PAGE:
Establishing a two-part drug pricing system quantifying separate values for a drug’s innovation and production would create an efficient market and a more accurate reflection of how patients value a drug compared to those produced by centralized organizations, argues a new report released today by the Center for Medical Economics and Innovation at the Pacific Research Institute. Click to download “Establishing a Two-Part Drug Pricing System to Promote Value-Based Pricing and Innovation” “Some policymakers assume that only a centralized agency can determine...

A commonly-used analysis to determine a medicine’s value is based on flawed methodologies that would diminish innovation and access, finds a new report released today by the nonpartisan Center for Medical Economics and Innovation at the Pacific Research Institute. “Cost effectiveness reports may provide precise estimates, but there is no reason to believe that these estimates accurately reflect the value of medicines,” said Dr. Wayne Winegarden, the brief’s author.  “The documented biases in their value assessments should raise serious concerns that...

Tearing down drug “rebate walls” that increase patient costs and block access to cheaper and often more effective medications would increase competition, lower out-of-pocket costs, and improve health outcomes, finds a new brief released today by the Center for Medical Economics and Innovation at the nonpartisan Pacific Research Institute. Click to download the brief “America’s patients are harmed because they do not benefit from large, fast-growing rebates when purchasing their medicines,” writes the brief’s author, Dr. Wayne Winegarden, director of PRI’s Center...

A new brief released today by the Center for Medical Economics and Innovation at the nonpartisan Pacific Research Institute shows that counterfeit drugs put patients in harm’s way, hinder drug innovation, and lead to job losses. Proposals like drug importation or price controls, if implemented, would exacerbate the problem and result in more health and economic consequences. Click here to download the brief “Counterfeit drugs expose patients to potentially lethal contaminants, and may also increase public health risks by failing to effectively...

A new brief released today by the Center for Medical Economics and Innovation at the Pacific Research Institute found that reforms mandating drug rebates benefit patients rather than payers would lower overall health care costs and help patients with expensive out-of-pocket drug costs. Click here to download the brief “Ironically, the current drug concession system is raising patient costs,” write the briefs authors, Wayne Winegarden and Robert Popovian. “Mandating that all drug concessions must benefit the patients purchasing the medicines is a...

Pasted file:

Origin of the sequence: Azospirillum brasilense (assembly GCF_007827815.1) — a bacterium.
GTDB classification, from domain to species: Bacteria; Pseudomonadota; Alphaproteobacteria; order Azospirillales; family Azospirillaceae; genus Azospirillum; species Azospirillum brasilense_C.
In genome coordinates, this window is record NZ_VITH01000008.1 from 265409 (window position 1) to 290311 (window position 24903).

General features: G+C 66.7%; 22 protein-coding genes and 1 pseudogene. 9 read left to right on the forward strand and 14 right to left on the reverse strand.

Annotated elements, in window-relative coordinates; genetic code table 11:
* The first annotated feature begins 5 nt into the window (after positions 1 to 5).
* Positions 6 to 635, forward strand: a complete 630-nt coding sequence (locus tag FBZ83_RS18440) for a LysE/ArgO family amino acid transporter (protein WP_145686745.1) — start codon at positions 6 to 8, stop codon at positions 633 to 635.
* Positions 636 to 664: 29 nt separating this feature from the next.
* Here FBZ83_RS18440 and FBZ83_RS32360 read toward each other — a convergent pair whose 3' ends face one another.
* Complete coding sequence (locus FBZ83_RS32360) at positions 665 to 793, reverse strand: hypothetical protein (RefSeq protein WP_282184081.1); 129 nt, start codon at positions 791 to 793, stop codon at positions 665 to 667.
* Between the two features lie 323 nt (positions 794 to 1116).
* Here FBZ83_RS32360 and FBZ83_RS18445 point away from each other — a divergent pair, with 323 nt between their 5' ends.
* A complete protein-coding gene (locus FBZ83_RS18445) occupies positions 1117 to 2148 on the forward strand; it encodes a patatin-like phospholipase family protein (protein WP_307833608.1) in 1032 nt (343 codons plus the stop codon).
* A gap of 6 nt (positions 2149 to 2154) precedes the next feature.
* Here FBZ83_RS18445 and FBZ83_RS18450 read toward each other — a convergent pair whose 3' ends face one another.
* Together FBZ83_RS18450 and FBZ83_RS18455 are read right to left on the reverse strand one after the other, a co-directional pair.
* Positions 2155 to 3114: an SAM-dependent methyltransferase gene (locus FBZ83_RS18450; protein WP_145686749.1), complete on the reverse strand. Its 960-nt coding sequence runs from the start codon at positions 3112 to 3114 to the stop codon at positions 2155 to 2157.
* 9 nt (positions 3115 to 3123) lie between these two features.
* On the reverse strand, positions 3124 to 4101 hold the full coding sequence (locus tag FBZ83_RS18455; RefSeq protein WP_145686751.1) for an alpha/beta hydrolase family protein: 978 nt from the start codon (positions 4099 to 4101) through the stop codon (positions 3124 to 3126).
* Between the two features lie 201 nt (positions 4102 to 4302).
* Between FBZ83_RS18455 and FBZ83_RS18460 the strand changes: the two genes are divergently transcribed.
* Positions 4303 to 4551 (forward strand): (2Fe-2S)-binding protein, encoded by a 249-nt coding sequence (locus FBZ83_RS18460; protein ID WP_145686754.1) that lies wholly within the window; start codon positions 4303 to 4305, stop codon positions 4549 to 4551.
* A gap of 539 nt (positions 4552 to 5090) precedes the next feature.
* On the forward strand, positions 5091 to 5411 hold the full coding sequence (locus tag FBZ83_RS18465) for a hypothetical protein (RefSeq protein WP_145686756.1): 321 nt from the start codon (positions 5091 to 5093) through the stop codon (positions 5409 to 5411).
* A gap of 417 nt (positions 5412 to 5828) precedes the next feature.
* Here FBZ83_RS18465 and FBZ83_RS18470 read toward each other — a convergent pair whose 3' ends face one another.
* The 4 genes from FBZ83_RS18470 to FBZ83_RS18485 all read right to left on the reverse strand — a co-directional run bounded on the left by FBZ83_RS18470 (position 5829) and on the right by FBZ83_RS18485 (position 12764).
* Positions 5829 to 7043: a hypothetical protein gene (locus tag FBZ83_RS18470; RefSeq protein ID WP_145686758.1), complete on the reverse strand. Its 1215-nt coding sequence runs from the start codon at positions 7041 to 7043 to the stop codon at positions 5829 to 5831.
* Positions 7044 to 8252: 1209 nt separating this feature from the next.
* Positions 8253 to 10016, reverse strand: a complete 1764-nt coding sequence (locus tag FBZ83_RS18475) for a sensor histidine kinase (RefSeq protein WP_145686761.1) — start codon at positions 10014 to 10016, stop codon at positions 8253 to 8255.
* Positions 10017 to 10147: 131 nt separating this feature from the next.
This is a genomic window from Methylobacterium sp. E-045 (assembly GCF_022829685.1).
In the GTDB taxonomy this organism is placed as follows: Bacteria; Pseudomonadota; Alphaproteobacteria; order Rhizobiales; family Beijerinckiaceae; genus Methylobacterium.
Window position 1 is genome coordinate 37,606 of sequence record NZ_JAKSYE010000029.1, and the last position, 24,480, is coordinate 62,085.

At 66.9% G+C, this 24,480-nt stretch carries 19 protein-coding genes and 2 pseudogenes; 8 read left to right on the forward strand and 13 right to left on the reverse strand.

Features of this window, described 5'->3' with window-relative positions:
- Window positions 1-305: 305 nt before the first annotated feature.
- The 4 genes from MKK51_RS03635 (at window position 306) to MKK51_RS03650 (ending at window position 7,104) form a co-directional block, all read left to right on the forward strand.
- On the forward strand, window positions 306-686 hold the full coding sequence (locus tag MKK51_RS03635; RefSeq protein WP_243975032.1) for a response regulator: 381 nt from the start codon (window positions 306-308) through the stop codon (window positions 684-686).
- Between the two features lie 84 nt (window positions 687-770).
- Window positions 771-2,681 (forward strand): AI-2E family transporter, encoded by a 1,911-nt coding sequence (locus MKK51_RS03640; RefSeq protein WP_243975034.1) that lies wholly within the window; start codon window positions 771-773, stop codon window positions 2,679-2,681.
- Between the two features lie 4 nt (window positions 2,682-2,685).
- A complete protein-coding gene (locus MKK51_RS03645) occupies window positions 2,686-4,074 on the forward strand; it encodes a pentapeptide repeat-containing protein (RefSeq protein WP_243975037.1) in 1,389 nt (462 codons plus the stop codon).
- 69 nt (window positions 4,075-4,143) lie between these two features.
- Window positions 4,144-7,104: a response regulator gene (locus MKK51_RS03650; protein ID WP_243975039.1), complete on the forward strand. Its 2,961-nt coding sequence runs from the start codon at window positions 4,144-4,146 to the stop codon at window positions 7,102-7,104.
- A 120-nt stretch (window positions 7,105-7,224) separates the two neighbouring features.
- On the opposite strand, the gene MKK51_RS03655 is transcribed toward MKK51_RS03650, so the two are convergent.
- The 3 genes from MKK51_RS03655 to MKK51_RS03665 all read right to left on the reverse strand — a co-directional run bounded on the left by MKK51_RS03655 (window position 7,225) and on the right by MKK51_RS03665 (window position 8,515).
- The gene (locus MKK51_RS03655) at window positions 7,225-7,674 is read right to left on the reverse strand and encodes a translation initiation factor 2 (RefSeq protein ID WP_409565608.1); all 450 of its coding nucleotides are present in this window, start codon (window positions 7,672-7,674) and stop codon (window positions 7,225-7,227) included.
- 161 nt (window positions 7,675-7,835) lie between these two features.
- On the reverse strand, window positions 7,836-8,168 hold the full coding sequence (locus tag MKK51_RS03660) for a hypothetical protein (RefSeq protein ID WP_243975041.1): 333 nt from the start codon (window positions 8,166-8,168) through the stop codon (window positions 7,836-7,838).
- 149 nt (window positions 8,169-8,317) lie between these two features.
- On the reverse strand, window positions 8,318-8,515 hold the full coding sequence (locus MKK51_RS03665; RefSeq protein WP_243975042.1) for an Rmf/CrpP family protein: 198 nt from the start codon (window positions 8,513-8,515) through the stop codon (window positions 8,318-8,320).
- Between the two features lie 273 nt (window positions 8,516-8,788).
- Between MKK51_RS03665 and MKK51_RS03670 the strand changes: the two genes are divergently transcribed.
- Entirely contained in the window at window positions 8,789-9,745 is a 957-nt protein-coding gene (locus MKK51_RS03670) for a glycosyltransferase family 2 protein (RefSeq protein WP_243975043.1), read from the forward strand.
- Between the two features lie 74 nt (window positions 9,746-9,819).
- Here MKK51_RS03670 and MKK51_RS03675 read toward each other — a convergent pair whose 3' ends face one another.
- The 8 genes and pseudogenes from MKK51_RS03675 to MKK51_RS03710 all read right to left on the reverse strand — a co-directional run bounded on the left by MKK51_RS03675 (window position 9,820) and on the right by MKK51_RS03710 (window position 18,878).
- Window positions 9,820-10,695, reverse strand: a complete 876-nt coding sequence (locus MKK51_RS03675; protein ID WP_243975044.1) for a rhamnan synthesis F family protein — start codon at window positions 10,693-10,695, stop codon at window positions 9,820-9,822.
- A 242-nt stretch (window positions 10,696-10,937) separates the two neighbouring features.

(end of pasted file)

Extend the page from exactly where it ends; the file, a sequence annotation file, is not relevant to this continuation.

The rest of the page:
SAN FRANCISCO – California’s surprise medical billing law (Assembly Bill 72) – which imposes price controls on the rates out-of-network physicians can charge at in-network facilities – is hurting patients with lower quality care, reduced access, and higher health care system costs, finds a new brief released today by the Center for Medical Economics and Innovation at the Pacific Research Institute. Click here to download the brief “California’s surprise medical billing law has created unintended consequences that are increasing healthcare costs and...

Expanding “Buy America” rules for prescription drugs and medical supplies would reduce patient access to drugs and further damage the economy, finds a new issue brief released today by the Center for Medical Economics and Innovation at the Pacific Research Institute. Click here to download the brief “As the U.S. fights the coronavirus, policymakers must ensure that life-saving drugs are readily available to America’s patients,” said Sally Pipes, PRI President, CEO, and Thomas W. Smith Fellow in Health Care Studies and the...

Expanding the use of biosimilars to treat serious illnesses like cancer or auto-immune diseases could reduce a patient’s out-of-pocket costs by 17 percent, finds a new issue brief released today by the Center for Medical Economics and Innovation at the Pacific Research Institute. Click here to download the study “Biologics effectively treat very serious illnesses but can often be very expensive and lead to patients incurring significant out-of-pocket costs,” said Dr. Wayne Winegarden, director of PRI’s Center for Medical Economics and Innovation...

As Washington pushes for price caps and government controls to address prescription drug prices, a new issue brief released today by the Center for Medical Economics and Innovation at the Pacific Research Institute argues that reforming the complex drug supply chain and ending the current drug pricing system that overcharges patients – along with system-wide reforms – are what’s needed to lower America’s health care costs. “Politicians are promoting drug price caps and increased regulation in a futile attempt to increase...